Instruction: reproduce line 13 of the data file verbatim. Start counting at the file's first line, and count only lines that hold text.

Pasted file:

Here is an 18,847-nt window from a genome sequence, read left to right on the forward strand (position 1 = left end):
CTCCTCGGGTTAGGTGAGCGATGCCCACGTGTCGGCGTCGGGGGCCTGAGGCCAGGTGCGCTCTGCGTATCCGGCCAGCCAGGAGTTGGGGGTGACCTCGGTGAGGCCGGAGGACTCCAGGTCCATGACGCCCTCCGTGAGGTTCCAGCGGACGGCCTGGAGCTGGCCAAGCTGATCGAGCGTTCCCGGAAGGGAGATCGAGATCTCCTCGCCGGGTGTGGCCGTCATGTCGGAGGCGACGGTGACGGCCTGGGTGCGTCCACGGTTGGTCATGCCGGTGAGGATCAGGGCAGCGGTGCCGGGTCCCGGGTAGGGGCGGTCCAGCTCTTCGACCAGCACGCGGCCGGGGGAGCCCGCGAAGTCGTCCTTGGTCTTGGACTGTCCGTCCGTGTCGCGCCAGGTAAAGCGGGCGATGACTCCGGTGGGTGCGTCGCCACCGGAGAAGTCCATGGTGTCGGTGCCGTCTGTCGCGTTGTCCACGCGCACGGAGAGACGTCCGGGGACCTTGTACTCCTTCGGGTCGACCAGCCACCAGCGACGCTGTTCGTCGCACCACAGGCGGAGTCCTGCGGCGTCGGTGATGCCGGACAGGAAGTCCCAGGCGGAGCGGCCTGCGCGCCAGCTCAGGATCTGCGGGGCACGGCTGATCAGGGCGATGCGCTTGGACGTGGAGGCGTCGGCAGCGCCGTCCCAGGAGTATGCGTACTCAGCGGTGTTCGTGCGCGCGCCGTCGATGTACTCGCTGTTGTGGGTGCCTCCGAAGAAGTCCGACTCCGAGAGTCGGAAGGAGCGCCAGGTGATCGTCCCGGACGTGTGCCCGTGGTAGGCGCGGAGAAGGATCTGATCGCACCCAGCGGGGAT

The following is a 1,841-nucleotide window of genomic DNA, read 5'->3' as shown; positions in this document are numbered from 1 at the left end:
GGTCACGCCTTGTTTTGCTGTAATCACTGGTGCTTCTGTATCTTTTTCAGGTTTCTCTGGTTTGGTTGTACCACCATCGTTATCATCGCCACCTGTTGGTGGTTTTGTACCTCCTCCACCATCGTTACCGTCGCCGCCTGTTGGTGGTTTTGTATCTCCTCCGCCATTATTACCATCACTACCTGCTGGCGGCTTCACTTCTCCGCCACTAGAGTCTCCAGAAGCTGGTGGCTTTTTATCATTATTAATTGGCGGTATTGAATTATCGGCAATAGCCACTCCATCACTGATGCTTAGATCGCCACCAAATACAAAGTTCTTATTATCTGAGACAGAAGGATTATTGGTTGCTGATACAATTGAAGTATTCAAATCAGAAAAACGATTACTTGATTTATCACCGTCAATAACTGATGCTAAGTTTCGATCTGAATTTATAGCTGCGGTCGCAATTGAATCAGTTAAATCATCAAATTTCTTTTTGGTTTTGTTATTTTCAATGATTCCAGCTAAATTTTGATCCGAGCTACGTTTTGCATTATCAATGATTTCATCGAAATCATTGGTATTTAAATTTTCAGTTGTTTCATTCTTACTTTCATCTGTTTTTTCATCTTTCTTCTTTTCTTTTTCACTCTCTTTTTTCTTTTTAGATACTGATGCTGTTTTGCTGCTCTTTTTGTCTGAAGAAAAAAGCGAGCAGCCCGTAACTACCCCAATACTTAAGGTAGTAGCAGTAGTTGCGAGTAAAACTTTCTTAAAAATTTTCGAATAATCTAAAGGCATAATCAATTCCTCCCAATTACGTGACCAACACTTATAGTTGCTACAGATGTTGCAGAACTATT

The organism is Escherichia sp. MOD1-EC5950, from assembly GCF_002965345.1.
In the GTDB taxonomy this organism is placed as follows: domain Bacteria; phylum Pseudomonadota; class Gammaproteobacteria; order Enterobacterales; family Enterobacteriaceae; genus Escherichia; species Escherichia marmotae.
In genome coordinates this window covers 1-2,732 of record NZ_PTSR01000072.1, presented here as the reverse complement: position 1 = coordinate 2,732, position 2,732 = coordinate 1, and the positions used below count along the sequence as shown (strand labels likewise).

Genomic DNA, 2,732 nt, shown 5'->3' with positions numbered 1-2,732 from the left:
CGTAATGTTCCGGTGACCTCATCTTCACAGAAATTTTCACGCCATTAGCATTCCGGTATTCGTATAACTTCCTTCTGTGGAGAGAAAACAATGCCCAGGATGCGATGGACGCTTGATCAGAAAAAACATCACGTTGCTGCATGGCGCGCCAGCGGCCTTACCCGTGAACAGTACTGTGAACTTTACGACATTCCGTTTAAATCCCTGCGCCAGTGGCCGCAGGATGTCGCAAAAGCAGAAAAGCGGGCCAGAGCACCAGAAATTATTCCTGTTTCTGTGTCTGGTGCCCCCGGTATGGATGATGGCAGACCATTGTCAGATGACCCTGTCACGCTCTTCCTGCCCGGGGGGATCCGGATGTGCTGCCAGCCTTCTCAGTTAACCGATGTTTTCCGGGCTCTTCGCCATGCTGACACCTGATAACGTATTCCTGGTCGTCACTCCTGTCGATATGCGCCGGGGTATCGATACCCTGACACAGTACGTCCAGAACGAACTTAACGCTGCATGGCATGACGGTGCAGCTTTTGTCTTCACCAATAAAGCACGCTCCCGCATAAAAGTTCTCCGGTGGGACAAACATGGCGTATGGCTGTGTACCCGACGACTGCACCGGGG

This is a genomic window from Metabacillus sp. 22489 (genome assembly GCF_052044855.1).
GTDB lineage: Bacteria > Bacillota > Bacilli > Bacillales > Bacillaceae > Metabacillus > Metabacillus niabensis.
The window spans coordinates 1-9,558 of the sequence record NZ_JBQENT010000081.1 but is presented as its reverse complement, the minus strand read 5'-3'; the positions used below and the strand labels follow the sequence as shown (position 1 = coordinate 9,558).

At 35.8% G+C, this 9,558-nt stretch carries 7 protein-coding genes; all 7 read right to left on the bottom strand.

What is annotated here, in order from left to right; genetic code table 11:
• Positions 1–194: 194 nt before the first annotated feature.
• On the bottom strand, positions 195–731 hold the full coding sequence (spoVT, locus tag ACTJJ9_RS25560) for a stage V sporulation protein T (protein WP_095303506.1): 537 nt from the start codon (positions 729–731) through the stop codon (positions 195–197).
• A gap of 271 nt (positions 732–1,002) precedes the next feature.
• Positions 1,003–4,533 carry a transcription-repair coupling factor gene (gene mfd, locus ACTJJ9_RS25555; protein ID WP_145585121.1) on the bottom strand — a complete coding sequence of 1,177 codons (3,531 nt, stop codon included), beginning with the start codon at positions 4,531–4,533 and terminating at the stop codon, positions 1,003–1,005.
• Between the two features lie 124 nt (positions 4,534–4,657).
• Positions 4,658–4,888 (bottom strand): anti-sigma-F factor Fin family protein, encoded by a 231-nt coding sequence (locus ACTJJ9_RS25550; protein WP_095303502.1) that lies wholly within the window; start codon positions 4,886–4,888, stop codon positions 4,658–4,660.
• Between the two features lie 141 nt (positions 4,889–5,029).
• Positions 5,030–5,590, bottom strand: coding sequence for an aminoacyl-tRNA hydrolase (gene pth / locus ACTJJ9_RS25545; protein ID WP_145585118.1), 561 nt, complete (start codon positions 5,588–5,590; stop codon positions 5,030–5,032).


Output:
At 35.8% G+C, this 9,558-nt stretch carries 7 protein-coding genes; all 7 read right to left on the bottom strand.